I'm sure it varies wildly based on the animal and what they're eating. In general, if in the course of an animal's natural feeding process it picks up a little dirt, it has evolved to cope with that. Animal's behaviors and guts have evolved to fit their food source and lifestyle. For a behavioral example, seals will eat rough rocks to help breakdown bones (and barf them up when they get too smooth). Guts have evolved symbiotic relationships with microbes that are specifically adapted to the food source, termites have microbes to help them break down wood, whereas we don't have the microbe population to pull that off. Interesting side note: it was found that one of the gut microbes in some Japanese people has gotten a horizontally transferred gene from a bacteria that lives on seaweed, probably helping them break down seaweed.
There could be a problem when the body is challenged with dirt that contains uncommon substances that the body isn't adapted to. I'm sure if a cat rolled around in soil contaminated with a lot of arsenic it probably wouldn't be doing very well after licking off all the dirt.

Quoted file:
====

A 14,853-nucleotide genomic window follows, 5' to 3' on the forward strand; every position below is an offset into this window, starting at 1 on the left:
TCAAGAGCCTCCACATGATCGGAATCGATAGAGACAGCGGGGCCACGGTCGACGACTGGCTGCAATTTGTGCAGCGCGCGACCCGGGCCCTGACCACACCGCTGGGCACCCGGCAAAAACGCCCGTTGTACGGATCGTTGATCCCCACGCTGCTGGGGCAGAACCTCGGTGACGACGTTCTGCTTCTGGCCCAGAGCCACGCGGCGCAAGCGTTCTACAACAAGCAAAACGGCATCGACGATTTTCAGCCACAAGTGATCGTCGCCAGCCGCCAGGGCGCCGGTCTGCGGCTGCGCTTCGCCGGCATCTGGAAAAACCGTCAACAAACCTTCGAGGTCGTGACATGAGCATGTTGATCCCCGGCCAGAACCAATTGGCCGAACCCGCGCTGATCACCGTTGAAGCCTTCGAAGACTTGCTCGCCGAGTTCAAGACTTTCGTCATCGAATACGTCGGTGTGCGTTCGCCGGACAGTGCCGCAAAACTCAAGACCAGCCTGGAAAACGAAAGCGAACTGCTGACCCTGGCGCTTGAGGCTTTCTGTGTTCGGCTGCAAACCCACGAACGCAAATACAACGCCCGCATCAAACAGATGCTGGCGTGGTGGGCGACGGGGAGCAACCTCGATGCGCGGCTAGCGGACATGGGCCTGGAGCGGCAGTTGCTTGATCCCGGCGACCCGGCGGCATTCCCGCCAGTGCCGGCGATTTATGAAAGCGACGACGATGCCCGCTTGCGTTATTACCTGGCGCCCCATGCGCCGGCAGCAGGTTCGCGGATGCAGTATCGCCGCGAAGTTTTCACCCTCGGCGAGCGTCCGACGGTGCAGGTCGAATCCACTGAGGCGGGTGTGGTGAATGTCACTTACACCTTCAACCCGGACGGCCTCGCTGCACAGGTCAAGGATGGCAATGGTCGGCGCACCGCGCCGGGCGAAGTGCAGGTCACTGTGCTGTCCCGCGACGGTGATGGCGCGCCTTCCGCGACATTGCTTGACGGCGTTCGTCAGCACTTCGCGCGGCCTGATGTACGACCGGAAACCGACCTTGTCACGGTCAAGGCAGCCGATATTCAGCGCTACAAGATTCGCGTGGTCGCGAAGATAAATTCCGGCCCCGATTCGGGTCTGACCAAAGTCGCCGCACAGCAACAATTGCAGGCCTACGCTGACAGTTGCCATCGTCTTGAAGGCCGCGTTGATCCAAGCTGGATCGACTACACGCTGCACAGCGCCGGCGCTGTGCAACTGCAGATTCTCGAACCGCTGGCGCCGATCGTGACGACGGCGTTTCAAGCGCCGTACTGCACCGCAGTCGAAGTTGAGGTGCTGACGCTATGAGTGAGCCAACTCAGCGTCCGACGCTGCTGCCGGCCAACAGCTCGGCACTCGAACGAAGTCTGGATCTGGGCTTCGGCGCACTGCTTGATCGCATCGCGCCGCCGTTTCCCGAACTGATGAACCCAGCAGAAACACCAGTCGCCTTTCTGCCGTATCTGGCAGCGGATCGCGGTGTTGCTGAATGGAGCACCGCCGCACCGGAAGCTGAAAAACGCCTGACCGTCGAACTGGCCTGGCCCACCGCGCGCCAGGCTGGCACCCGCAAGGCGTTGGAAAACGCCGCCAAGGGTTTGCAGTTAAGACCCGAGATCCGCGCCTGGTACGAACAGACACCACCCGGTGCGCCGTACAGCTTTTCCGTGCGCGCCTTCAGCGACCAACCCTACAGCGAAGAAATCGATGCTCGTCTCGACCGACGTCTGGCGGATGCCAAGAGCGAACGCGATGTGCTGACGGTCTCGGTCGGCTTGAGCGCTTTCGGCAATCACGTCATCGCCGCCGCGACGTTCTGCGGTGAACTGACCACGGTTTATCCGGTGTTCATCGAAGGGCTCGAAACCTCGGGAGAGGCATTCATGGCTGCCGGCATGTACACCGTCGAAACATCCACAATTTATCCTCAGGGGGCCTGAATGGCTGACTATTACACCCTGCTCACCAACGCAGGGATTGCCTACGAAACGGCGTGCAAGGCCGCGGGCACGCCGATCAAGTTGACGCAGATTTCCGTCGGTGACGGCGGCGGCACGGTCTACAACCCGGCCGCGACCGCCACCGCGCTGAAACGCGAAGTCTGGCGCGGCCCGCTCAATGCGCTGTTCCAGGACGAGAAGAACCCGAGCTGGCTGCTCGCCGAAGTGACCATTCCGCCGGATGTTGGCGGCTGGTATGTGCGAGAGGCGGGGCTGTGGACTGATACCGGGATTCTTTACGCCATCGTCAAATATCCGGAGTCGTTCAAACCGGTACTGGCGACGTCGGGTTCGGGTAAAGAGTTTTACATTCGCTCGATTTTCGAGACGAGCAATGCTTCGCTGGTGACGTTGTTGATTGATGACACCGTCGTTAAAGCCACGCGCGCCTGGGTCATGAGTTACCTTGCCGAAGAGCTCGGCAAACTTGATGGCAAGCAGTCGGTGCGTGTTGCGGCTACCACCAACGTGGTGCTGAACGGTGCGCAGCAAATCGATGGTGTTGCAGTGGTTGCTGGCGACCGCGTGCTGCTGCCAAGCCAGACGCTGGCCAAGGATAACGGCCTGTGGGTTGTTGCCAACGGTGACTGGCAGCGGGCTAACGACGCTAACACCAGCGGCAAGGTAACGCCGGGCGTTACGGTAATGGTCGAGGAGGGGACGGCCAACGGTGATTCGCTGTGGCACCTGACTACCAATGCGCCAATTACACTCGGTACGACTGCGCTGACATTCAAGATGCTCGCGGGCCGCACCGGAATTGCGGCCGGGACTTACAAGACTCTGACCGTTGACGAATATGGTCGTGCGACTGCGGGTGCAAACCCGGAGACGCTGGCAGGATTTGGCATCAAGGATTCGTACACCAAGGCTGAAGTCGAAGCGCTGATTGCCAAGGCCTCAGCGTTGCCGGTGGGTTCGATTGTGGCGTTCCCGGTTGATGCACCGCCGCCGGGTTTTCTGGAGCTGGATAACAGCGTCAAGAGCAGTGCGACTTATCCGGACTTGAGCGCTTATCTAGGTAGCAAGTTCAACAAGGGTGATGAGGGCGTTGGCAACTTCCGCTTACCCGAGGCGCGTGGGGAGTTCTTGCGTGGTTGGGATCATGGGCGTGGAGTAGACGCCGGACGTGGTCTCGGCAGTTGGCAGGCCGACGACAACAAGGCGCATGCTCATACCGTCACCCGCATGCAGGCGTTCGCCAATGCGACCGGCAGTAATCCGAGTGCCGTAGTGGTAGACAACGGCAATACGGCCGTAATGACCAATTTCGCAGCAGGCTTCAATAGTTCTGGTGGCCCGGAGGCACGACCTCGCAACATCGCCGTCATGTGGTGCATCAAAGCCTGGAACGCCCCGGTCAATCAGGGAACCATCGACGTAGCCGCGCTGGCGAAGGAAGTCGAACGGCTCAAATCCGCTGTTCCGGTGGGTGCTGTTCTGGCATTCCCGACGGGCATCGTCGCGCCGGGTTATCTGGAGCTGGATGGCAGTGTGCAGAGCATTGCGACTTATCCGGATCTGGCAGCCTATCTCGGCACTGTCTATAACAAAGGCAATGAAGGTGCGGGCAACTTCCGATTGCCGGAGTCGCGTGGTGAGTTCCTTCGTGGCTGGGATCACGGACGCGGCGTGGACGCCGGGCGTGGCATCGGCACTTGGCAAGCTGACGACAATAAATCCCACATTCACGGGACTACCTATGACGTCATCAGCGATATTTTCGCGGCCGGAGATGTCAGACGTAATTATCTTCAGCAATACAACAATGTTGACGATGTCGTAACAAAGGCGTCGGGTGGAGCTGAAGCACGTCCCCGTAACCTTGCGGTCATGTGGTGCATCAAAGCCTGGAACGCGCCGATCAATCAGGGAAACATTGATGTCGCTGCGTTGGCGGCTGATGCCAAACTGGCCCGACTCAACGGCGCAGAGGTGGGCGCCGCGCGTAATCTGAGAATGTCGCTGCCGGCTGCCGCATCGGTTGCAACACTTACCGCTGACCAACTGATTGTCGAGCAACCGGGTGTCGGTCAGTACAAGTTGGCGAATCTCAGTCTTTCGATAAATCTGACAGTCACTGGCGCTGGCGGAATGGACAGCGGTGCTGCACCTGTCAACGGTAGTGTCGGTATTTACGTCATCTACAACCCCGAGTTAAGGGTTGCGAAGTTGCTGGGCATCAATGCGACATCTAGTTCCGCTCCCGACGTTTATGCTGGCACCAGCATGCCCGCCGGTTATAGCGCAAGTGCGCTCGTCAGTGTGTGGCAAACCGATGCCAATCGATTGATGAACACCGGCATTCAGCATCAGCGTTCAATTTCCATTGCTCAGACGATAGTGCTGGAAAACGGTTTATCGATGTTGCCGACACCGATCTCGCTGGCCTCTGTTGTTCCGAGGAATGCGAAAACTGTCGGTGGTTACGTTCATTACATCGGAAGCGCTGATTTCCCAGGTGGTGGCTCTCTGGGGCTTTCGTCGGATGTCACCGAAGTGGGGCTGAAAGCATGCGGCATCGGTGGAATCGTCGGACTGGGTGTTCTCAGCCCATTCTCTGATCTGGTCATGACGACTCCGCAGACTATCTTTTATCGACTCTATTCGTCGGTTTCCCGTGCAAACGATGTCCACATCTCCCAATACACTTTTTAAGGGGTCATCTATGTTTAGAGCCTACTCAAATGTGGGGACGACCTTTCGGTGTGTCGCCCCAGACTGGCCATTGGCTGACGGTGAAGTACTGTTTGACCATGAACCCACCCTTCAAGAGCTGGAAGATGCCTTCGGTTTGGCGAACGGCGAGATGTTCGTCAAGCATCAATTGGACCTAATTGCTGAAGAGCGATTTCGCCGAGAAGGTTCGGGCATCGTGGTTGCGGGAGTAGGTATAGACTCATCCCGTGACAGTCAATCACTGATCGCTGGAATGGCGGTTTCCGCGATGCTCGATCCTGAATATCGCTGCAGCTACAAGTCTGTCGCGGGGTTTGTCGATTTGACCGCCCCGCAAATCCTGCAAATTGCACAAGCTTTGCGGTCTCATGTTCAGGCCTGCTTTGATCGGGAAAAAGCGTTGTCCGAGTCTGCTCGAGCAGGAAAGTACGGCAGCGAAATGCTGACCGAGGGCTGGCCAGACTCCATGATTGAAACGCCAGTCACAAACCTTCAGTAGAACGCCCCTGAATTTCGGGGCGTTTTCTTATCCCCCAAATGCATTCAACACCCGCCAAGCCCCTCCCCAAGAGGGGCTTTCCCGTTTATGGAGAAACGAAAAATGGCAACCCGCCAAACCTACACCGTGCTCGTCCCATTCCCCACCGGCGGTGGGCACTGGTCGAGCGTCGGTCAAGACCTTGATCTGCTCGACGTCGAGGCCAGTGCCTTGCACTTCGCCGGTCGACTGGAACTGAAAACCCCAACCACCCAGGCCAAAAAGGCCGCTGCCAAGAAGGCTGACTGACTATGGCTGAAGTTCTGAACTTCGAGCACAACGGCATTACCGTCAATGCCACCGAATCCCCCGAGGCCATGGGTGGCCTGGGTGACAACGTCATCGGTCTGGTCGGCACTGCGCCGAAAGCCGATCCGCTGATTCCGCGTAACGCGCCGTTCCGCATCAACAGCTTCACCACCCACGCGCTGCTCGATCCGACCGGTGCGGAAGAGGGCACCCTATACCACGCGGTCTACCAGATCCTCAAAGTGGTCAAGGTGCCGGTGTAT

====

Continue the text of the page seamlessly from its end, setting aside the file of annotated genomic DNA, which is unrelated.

This does bring up an interesting current medical hypothesis called the Hygiene Hypothesis. Basically, these things you are talking about, utensils, antibacterial soap, etc. are all very very recent developments in human evolution. As a result, proponents of this hypothesis think that our bodies are adapted to challenges by microbes and parasites, and depriving our bodies of that exposure when we are young totally screws up the development of our immune systems. This would explain why we see a huge increase in allergies and autoimmune diseases in the developed world, our immune systems are totally miscalibrated, and freak out over harmless things like pollen (allergies), or worse, attack self-antigens (anti-insulin antibodies in type I diabetes). Human children are animals, and baby animals should play in the dirt!